Stephen Curry had last set foot on the Madison Square Garden hardwood on Feb. 27, 2013, but the time away didn't diminish anyone's memories of his dazzling scoring spree that night.
The Golden State Warriors guard had gotten the Garden crowd buzzing with an impressive display of shooting against the Knicks, scoring 54 points and hitting 11 of 13 three-pointers while playing the entire game.
Latest Knicks stories
Curry -- who had 27 points, 11 rebounds and 11 assists in only 30:18 Friday night and shot 5-for-11 from outside the arc-- said before the game that the energy from the crowd in the second half that night was something he hadn't forgotten.
"On every shot, they were collectively holding their breath," he said. "You could feel that on the court."
Knicks coach Mike Woodson remembered the buzz, too. He also recalled that his team came away with the victory that night, thanks in part to Raymond Felton's late block of a shot by Curry.
That's why Woodson didn't hesitate to mention Felton's name when asked before Friday night's game who was going to start out defending Curry.
But if Woodson learned anything from that game last year, it's that guarding Curry often is not a job for only one person.
"There were times we double-teamed him and he shot over the double-team and he made shots," Woodson said. "It was one of those games for him."
Thinking back to that night, Curry said he's never felt more confident shooting from beyond the three-point line than he did then. And that's saying something, considering how renowned his long-distance shot is around the league.
Entering Friday night's game, Curry's accuracy on threes was 41.6 percent this season, down from 45.3 percent last season and below his four-year career mark of 43.9 percent.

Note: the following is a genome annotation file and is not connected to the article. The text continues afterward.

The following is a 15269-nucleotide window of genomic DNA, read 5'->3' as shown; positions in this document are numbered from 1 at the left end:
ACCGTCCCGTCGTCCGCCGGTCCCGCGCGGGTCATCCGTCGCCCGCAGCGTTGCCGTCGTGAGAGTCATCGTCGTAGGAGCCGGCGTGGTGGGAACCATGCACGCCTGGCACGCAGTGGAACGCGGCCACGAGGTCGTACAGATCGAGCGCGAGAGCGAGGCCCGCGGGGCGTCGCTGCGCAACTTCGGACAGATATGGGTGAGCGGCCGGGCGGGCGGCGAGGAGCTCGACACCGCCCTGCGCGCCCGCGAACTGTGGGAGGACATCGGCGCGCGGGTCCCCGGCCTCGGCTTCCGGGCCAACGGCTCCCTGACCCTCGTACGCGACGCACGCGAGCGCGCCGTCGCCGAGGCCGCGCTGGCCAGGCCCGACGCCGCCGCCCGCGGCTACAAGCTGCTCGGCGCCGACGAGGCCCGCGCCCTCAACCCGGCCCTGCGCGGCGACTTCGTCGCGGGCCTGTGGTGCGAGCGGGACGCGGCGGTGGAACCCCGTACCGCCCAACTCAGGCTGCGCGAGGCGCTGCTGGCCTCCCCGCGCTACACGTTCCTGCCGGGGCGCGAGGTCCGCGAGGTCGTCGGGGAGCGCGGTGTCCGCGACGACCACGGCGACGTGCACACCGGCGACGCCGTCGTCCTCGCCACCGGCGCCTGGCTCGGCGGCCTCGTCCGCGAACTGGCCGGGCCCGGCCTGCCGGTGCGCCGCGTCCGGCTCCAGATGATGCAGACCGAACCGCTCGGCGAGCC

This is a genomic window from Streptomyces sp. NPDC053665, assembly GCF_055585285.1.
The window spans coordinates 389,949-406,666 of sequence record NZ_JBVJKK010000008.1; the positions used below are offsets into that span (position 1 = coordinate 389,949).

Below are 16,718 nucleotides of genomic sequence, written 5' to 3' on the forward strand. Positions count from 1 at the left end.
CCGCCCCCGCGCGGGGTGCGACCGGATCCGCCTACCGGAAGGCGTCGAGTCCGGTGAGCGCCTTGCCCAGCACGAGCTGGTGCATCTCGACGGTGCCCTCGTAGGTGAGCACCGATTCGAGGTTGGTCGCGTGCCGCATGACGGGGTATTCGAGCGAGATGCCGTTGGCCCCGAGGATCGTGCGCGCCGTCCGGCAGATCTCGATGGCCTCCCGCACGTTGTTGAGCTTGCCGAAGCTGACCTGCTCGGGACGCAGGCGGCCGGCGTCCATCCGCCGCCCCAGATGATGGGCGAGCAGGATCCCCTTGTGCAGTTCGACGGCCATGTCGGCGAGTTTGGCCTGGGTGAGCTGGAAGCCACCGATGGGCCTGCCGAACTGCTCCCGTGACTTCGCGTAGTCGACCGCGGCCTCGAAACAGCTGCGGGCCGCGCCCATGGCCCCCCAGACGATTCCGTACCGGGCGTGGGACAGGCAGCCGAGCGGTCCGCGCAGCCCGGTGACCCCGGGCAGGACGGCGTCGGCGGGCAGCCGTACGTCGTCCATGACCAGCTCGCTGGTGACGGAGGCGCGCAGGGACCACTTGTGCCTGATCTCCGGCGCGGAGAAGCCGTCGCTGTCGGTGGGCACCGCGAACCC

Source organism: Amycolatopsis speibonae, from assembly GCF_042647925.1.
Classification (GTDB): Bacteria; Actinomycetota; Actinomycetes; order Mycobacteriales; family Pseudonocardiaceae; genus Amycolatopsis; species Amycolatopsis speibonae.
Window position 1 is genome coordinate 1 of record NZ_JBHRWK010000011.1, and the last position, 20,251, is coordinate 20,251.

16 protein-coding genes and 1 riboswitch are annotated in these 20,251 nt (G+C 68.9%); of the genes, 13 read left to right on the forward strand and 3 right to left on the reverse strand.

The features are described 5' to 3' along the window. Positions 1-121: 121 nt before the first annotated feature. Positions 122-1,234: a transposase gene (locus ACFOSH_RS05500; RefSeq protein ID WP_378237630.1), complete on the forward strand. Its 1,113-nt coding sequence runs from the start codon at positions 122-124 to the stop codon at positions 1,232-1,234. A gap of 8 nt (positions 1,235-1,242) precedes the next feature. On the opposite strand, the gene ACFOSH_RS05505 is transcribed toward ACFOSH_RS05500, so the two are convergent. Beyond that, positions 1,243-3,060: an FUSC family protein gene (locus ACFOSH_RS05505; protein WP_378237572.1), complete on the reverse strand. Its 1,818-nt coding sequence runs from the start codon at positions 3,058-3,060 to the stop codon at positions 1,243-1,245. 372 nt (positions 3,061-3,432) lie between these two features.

But that's about the only statistical drop from a year ago. He was averaging career highs in points (23.8) and assists (8.8) and is a big reason why the Warriors are in position to make the postseason for the second straight year.
"He's got the ability to pick and choose when to be an aggressive scorer and when to facilitate to get guys involved," Warriors coach Mark Jackson said. "He's a true point guard . . . He's an absolute winner."
Amar'e Stoudemire was not in uniform for the game because it was the Knicks' second game in as many nights and, according to Woodson, his left knee is bothering him again.
He also missed a game in New Orleans two weeks ago because of left knee soreness.
Stoudemire began the season on a minutes restriction after undergoing another surgical procedure on his knee during the offseason, but Woodson said Friday night that plan "was tough on everybody."
"It was tough on him and it was tough on us from a coaching standpoint not knowing when he was going to play and monitoring his minutes," Woodson said. "We were able to gradually grow his minutes."
Stoudemire is averaging 9.9 points and 4.3 rebounds in 19.9 minutes per game this season.
"Obviously, his knee is bothering him a little, so we have to be open-minded to that," Woodson said, "and play him when he's ready to play."